January 23, 2018 Owen Carey

Scribes Reduce EHR Use, Restore Joy of Practice for Physicians

A recent study by Sattler et al. found integrating scribes into primary care clinics can reduce administrative burden associated with EHR use, improve levels of physician satisfaction, and allow for higher quality care.

Beginning in 2015, researchers collected data from four physicians working with two scribes at a single academic family medicine practice using an Epic EHR system. Over a one-year period, researchers administered surveys measuring the effects of medical scribes on physicians’ daily workload, attitudes, behaviors, and relationships with patients. Participating physicians submitted a total of 361 open-ended reflections about their experiences after four-hour clinic sessions with patients. 

Ultimately, physicians reported scribes had a positive effect on quality of care, patient experience, and clinical operations. Additionally, utilizing medical scribes in primary care clinics benefitted patient experience and restored some of the joy of practice for physicians.

Presently, widespread EHR use and time-consuming clinical documentation are contributing to rising rates of physician burnout.

“A major contributor to burnout among physicians is growing workload outside of the examination room,” wrote researchers. “For every hour physicians spent in direct contact with patients, 2 more hours are spent on electronic health record (EHR) and desk work.”

Integrating scribes into primary care clinics could help to lessen the negative impact of universal EHR use and data entry, researchers suggested.

“The popularity of scribes in the United States has risen sharply recently, and at least 22 companies are recruiting, training, and providing scribes to physicians,” stated researchers. “The number of scribes has been doubling annually; it is estimated that by 2020, there will be 100,000 scribes in the United States, or one scribe for every nine physicians.”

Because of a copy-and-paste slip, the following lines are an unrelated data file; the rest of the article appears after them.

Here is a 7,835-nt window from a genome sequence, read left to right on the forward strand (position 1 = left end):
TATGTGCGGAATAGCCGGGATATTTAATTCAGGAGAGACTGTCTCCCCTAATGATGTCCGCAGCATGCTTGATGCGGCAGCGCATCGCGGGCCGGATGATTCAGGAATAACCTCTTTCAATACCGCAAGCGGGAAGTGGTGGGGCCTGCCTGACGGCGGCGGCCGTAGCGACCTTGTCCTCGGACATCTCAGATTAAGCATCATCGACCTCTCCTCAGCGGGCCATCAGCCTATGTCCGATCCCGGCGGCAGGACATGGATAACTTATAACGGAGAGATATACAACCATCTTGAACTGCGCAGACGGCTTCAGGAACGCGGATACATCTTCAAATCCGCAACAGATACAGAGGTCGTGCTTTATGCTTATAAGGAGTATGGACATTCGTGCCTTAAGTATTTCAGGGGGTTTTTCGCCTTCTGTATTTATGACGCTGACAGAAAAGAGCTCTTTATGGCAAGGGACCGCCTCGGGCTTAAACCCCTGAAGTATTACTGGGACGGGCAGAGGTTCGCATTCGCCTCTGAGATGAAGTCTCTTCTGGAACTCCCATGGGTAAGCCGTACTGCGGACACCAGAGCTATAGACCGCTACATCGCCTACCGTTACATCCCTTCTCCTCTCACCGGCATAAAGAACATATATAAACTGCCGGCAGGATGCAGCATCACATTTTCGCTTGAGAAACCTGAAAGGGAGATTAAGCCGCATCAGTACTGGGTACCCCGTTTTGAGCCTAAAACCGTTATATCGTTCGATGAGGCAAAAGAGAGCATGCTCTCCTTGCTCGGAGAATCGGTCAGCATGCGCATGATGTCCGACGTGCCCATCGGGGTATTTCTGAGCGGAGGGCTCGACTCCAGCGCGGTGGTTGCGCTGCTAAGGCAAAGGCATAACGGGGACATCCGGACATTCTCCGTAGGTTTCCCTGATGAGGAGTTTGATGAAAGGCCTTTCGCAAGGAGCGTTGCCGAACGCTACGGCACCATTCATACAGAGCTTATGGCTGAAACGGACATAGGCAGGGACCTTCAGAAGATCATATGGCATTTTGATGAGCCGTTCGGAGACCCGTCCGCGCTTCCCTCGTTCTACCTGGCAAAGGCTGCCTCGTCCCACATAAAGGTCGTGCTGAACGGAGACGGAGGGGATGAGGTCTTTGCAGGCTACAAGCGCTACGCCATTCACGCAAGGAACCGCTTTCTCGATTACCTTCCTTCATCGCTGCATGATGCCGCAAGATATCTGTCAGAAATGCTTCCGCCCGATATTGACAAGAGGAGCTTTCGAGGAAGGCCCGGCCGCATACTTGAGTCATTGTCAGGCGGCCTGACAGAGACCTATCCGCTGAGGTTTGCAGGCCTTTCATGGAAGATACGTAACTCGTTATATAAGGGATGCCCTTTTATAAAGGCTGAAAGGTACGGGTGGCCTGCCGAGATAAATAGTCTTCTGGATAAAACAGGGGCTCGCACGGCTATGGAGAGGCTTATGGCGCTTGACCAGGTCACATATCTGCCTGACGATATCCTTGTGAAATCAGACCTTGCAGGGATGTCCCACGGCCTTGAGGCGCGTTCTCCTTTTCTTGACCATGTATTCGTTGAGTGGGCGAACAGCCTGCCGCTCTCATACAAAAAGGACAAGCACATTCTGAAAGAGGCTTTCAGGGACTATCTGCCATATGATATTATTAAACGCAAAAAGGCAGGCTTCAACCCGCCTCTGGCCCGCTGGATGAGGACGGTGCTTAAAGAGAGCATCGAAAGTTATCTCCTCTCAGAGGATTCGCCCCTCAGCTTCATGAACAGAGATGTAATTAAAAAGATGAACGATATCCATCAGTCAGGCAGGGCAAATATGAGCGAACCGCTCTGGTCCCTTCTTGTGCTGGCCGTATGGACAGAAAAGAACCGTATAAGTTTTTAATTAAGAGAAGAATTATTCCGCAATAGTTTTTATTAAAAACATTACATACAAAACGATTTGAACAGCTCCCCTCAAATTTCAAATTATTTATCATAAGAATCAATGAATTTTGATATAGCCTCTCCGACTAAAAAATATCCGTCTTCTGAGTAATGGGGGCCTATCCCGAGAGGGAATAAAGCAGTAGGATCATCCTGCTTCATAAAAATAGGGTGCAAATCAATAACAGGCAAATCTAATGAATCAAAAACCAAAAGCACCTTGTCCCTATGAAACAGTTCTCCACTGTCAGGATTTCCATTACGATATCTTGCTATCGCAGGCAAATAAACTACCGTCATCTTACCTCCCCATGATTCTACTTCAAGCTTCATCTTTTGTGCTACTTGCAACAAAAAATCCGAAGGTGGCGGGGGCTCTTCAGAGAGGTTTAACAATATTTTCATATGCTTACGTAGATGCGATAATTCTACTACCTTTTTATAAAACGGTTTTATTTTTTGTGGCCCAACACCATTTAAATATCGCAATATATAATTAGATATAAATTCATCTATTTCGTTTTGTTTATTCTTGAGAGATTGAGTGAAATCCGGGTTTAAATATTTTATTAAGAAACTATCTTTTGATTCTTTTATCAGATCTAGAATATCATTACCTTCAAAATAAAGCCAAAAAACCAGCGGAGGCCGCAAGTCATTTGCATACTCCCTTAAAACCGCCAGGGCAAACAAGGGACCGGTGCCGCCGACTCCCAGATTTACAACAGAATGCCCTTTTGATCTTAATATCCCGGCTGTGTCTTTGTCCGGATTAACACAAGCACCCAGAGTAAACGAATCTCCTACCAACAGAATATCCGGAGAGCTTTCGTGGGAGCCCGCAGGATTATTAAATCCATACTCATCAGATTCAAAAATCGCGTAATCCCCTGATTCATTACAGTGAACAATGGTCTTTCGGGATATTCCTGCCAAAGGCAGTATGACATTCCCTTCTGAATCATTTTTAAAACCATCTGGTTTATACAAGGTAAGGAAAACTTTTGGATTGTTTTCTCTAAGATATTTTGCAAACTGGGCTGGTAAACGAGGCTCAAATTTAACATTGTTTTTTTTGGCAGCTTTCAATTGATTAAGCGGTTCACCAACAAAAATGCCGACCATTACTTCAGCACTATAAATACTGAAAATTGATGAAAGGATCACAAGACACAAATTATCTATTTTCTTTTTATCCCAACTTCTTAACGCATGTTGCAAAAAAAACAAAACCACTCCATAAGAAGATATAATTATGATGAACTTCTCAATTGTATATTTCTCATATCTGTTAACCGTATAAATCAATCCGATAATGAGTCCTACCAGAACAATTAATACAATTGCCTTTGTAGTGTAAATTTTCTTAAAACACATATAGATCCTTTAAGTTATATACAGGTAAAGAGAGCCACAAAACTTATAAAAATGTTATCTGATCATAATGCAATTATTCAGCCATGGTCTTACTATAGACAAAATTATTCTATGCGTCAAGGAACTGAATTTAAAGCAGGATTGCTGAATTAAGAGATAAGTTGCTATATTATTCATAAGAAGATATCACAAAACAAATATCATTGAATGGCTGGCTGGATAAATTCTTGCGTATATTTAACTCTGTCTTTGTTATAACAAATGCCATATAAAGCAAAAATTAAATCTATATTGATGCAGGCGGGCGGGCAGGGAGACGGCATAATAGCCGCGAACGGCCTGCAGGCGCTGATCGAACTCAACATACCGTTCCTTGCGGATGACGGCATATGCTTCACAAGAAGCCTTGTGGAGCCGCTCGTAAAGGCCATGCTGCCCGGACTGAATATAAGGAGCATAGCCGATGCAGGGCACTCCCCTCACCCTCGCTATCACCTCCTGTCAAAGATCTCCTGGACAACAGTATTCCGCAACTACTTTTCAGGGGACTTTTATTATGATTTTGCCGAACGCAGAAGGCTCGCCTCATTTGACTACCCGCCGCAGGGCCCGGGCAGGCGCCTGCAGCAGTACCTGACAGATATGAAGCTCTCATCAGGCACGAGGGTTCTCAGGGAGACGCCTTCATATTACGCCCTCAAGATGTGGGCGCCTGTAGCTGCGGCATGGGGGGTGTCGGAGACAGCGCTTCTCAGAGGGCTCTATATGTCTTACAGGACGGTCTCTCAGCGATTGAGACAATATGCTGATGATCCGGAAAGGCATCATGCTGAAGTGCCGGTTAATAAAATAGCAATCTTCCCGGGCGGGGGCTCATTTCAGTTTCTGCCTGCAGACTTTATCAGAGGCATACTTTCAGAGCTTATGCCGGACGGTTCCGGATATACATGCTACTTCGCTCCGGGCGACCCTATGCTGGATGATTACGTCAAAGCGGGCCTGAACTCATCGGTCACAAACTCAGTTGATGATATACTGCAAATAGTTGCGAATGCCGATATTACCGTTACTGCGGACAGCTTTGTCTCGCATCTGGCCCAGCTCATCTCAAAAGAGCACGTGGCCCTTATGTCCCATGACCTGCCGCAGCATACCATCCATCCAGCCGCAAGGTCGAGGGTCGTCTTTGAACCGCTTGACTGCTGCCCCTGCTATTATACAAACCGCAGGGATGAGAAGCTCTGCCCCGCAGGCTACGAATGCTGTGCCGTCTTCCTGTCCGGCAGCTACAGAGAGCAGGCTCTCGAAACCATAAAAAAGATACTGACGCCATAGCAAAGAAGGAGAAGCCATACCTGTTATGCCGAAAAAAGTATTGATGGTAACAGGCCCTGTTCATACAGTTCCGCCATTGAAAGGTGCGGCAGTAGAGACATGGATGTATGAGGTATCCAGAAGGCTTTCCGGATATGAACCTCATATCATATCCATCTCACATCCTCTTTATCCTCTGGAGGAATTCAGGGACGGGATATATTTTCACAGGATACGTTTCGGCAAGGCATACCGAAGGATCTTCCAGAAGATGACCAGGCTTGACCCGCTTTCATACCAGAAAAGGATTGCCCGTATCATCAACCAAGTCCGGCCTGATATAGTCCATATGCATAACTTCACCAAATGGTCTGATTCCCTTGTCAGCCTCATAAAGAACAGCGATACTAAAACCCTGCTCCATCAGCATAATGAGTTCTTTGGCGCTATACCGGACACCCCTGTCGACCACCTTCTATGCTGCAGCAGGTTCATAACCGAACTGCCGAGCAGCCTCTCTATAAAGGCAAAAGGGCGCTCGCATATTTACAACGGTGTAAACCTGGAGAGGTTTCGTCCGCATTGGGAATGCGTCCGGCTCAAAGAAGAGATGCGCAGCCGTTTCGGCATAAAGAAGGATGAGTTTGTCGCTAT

Physicians reported scribes had a largely positive effect on charting efficiency, clinical operations, EHR use, and non-patient-facing-work. However, some physicians did submit negative feedback about operational inefficiencies or dissatisfaction with EHR systems that were unrelated to scribes.

Specifically, scribes helped to improve charting quality and accuracy, as well as the interpersonal connection between providers and patients.  Additionally, physicians described the partnership with their scribe as having a great psychological benefit that helped reduce feelings of isolation.

“Providers rediscovered a joy in practice as a result of working with scribes,” wrote researchers. “They frequently had a healthier perspective going into work and a more relaxed attitude when clinic hours were over because they were less mentally burdened by the thought of charting.”

Some providers also preferred having scribes in the room during sensitive conversations so they could give patients their undivided attention. Utilizing scribes also allowed physicians to pick up on patients’ nonverbal cues.

“Providers reported that they could spend more time on interpersonal subtleties when a scribe was present in the examination room,” researchers stated.

“In particular certain communication challenges – for example, patient encounters performed in another language by a bilingual provider and conversations that involved complex family dynamics – were easier to navigate when the scribe was present, allowing the physician to focus on the conversation,” the research team continued.

Researchers stated past studies have positioned utilizing scribes primarily as a way to increase the volume of patients physicians can see per day by reducing EHR clinical documentation. However, the research team suggested scribes could improve clinical operations and restore the joy of practice for physicians.

This study follows previous research tying the use of medical scribes for EHR documentation to improvements in physician satisfaction. One study published in the Annals of Family Medicine also linked scribes to reducing the likelihood of physician burnout.

While several studies have shown the value of utilizing scribes as a way to improve physician satisfaction, scribes appear to have no affect on improving patient satisfaction.

This article originally appeared here.

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